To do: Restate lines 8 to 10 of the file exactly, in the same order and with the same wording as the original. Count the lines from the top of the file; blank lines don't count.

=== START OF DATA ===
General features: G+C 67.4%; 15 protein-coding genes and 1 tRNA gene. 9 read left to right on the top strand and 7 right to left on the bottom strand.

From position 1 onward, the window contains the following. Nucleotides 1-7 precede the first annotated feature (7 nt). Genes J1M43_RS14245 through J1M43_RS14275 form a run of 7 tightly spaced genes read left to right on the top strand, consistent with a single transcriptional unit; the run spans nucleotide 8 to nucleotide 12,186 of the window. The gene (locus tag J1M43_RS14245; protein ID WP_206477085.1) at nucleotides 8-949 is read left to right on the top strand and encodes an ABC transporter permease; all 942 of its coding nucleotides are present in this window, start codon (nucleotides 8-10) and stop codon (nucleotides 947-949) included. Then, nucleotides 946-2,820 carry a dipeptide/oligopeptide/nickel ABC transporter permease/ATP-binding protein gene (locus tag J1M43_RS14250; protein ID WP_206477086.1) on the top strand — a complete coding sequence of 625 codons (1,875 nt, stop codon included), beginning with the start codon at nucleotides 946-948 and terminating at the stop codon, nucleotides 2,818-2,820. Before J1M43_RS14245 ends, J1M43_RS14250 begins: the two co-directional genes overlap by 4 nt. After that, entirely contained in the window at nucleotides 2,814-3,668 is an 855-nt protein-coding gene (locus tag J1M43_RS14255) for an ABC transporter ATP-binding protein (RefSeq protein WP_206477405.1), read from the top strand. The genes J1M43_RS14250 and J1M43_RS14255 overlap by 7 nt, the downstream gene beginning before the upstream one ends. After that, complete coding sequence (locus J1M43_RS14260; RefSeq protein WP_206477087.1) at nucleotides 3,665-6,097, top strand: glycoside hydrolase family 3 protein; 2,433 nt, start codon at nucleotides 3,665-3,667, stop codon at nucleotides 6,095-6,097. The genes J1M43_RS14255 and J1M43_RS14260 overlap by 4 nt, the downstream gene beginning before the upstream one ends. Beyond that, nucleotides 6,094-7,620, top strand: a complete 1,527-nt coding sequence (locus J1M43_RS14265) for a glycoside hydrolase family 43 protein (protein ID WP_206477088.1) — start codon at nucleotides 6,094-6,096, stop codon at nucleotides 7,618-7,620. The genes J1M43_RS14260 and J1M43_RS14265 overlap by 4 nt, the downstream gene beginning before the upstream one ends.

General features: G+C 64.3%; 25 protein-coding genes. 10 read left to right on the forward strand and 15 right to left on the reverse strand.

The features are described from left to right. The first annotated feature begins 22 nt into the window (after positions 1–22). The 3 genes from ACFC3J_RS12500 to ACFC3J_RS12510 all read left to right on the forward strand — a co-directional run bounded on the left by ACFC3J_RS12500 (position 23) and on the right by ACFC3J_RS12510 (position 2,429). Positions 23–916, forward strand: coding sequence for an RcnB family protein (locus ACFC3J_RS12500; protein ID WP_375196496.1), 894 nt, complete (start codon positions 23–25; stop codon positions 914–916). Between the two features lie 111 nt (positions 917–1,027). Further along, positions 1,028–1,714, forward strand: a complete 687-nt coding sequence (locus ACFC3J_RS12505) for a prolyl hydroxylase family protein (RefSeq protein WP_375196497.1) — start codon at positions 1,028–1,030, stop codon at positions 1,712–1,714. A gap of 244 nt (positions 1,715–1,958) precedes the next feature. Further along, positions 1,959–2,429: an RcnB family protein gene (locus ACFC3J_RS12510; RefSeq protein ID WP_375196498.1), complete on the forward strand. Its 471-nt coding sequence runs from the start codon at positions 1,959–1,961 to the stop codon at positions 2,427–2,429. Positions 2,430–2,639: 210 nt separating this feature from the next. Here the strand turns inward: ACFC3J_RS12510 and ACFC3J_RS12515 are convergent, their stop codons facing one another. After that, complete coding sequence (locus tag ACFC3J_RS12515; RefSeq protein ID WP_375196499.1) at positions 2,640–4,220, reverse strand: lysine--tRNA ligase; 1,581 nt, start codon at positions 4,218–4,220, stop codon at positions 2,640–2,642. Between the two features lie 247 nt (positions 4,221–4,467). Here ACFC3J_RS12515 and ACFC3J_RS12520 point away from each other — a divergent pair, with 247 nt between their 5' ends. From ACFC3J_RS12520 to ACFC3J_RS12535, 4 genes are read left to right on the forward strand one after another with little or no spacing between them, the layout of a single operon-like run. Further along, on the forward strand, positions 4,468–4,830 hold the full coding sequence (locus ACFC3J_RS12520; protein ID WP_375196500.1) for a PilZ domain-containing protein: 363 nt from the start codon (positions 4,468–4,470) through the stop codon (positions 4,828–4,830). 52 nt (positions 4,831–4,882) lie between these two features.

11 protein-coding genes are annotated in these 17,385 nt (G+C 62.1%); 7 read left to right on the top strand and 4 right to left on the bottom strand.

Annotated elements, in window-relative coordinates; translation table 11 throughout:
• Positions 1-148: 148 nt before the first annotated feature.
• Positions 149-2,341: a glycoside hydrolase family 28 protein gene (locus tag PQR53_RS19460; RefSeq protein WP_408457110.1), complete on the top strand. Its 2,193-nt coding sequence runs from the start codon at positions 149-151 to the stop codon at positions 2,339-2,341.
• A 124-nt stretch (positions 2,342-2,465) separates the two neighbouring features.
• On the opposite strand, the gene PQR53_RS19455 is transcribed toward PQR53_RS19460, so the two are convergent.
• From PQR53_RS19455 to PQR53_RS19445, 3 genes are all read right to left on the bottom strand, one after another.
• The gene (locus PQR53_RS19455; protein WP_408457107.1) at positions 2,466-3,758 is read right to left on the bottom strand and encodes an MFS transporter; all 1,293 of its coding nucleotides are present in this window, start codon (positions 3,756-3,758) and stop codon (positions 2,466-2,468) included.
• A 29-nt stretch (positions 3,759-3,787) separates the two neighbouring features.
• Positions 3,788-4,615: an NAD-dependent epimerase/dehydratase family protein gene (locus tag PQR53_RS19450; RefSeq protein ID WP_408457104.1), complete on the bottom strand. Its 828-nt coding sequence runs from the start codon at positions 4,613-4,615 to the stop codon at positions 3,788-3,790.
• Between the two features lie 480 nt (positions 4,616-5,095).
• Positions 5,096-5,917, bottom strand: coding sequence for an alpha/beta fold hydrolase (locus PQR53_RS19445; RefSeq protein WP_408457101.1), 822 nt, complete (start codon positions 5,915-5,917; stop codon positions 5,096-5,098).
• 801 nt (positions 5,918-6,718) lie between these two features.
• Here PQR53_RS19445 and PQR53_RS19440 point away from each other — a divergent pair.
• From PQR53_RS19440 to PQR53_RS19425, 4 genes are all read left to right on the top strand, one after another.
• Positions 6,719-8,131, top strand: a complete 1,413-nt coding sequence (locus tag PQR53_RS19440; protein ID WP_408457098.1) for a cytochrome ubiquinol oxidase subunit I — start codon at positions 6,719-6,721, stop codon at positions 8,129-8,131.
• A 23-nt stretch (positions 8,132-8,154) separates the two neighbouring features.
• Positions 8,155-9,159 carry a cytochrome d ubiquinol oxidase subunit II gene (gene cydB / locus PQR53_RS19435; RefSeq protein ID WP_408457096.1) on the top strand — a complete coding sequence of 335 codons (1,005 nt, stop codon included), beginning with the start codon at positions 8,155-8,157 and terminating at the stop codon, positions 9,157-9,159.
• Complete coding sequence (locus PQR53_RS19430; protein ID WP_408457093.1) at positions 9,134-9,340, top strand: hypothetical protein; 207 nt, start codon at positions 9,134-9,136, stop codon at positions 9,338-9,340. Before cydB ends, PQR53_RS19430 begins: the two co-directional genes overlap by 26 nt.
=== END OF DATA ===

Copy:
• Positions 149-2,341: a glycoside hydrolase family 28 protein gene (locus tag PQR53_RS19460; RefSeq protein WP_408457110.1), complete on the top strand. Its 2,193-nt coding sequence runs from the start codon at positions 149-151 to the stop codon at positions 2,339-2,341.
• A 124-nt stretch (positions 2,342-2,465) separates the two neighbouring features.
• On the opposite strand, the gene PQR53_RS19455 is transcribed toward PQR53_RS19460, so the two are convergent.